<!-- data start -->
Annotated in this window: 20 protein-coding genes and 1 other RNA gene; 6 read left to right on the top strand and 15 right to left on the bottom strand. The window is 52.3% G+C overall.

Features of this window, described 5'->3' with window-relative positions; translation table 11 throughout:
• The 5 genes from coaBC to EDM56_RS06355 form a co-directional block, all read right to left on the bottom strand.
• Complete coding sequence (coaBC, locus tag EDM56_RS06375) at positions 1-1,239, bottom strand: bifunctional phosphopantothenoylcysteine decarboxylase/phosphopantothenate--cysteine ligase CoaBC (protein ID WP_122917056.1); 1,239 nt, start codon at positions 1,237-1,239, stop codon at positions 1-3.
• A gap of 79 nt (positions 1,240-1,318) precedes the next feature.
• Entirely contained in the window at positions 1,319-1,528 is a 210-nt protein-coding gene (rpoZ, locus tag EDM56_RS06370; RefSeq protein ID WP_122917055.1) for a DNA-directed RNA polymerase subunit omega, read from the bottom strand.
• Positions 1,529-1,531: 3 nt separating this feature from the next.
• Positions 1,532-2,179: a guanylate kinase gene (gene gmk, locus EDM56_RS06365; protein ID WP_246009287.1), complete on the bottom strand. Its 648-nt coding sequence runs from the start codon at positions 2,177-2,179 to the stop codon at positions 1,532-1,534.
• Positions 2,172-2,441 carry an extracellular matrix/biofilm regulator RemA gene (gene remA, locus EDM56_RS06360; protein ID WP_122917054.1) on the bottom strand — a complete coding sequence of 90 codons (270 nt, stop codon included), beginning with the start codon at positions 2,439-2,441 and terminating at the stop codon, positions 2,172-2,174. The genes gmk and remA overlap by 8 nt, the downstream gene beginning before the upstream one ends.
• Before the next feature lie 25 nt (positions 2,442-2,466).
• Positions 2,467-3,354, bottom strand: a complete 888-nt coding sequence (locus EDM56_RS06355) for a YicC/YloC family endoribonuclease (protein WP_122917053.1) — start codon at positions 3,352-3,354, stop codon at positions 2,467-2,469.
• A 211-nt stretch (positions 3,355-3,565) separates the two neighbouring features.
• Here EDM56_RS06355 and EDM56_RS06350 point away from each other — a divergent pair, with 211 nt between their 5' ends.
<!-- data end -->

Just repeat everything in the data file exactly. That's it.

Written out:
Annotated in this window: 20 protein-coding genes and 1 other RNA gene; 6 read left to right on the top strand and 15 right to left on the bottom strand. The window is 52.3% G+C overall.

Features of this window, described 5'->3' with window-relative positions; translation table 11 throughout:
• The 5 genes from coaBC to EDM56_RS06355 form a co-directional block, all read right to left on the bottom strand.
• Complete coding sequence (coaBC, locus tag EDM56_RS06375) at positions 1-1,239, bottom strand: bifunctional phosphopantothenoylcysteine decarboxylase/phosphopantothenate--cysteine ligase CoaBC (protein ID WP_122917056.1); 1,239 nt, start codon at positions 1,237-1,239, stop codon at positions 1-3.
• A gap of 79 nt (positions 1,240-1,318) precedes the next feature.
• Entirely contained in the window at positions 1,319-1,528 is a 210-nt protein-coding gene (rpoZ, locus tag EDM56_RS06370; RefSeq protein ID WP_122917055.1) for a DNA-directed RNA polymerase subunit omega, read from the bottom strand.
• Positions 1,529-1,531: 3 nt separating this feature from the next.
• Positions 1,532-2,179: a guanylate kinase gene (gene gmk, locus EDM56_RS06365; protein ID WP_246009287.1), complete on the bottom strand. Its 648-nt coding sequence runs from the start codon at positions 2,177-2,179 to the stop codon at positions 1,532-1,534.
• Positions 2,172-2,441 carry an extracellular matrix/biofilm regulator RemA gene (gene remA, locus EDM56_RS06360; protein ID WP_122917054.1) on the bottom strand — a complete coding sequence of 90 codons (270 nt, stop codon included), beginning with the start codon at positions 2,439-2,441 and terminating at the stop codon, positions 2,172-2,174. The genes gmk and remA overlap by 8 nt, the downstream gene beginning before the upstream one ends.
• Before the next feature lie 25 nt (positions 2,442-2,466).
• Positions 2,467-3,354, bottom strand: a complete 888-nt coding sequence (locus EDM56_RS06355) for a YicC/YloC family endoribonuclease (protein WP_122917053.1) — start codon at positions 3,352-3,354, stop codon at positions 2,467-2,469.
• A 211-nt stretch (positions 3,355-3,565) separates the two neighbouring features.
• Here EDM56_RS06355 and EDM56_RS06350 point away from each other — a divergent pair, with 211 nt between their 5' ends.